Similar to most fixed-income assets, leverage loan prices during the fourth quarter were impacted by weak market technicals, very soft macroeconomic conditions, overleveraged business models, and refinancing issues. During the trough of October 2008, which was revisited in mid-December, the average bid price for leverage loans was in the low 60s. Two items to note here, first for the period from January 97, the inception of the S&P/LFTA Index for performing leverage loans through the beginning of 2008, the index had never dropped below 90.

Second, historically the long-term performance of leverage loans has had a very low correlation to equities. However, during the fourth quarter of 2008 the S&P/LFTA Index produced returns that were very highly correlated with the S&P 500. The months with the worst returns in 2008 for the S&P LSTA index were September, October, and November when the returns were negative 8.3%, negative 16.3%, and negative 8.4% respectively.

In comparison, the S&P 500 had returns of almost the same negative 9.1%, negative 16.9%, and negative 7.5% respectively over the same three-month period. Since mid-December when prices did touch those October lows, corporate credit prices have rebounded, average bond and low bid prices are up about 10 points between December 16 and February 19.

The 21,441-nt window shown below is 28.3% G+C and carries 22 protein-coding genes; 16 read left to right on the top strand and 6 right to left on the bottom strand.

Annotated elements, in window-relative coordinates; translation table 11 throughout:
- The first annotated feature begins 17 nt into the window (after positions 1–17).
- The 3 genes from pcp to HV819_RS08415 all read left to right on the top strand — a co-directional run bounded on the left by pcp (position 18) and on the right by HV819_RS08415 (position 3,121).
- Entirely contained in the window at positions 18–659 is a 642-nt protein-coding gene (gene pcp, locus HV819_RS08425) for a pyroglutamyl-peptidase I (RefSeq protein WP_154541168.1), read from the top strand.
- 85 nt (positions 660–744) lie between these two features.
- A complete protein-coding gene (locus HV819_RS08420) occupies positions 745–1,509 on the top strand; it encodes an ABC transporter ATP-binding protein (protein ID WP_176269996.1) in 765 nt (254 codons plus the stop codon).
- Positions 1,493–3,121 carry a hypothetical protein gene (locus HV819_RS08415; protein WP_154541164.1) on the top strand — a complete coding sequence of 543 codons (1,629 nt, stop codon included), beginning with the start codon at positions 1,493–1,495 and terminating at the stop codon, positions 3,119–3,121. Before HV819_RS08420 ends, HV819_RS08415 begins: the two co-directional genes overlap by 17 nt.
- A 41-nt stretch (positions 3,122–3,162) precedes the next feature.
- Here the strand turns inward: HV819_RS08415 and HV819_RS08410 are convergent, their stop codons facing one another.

We believe that a substantial amount of the technical pressure on loans is abating. What remains is effectively zero LIBOR conundrum. In addition, credit selection is finally once again starting to show its true importance as a large divergence has appeared between good credits and poor ones in terms of the market’s perception of the underlying loan values.

During today's call, we will be covering a considerable amount of information that is summarized in the presentation we posted to our website this morning. Our goal is to give our shareholders as much transparency as possible with respect to our results for the past quarter and the challenges and opportunities we face going forward. Our bottom-line net loss of $1.2 billion for the quarter, although large when compared to KFN’s shareholders equity as of September 30, 2008, or for that matter in any historical context, reflects the balance sheet actions we have considered necessary and appropriate in today's environment, the most significant of which relates to taking large increases in our allowance for loan losses for our leverage loan portfolio as well as impairment charges related to our high yield bond holdings.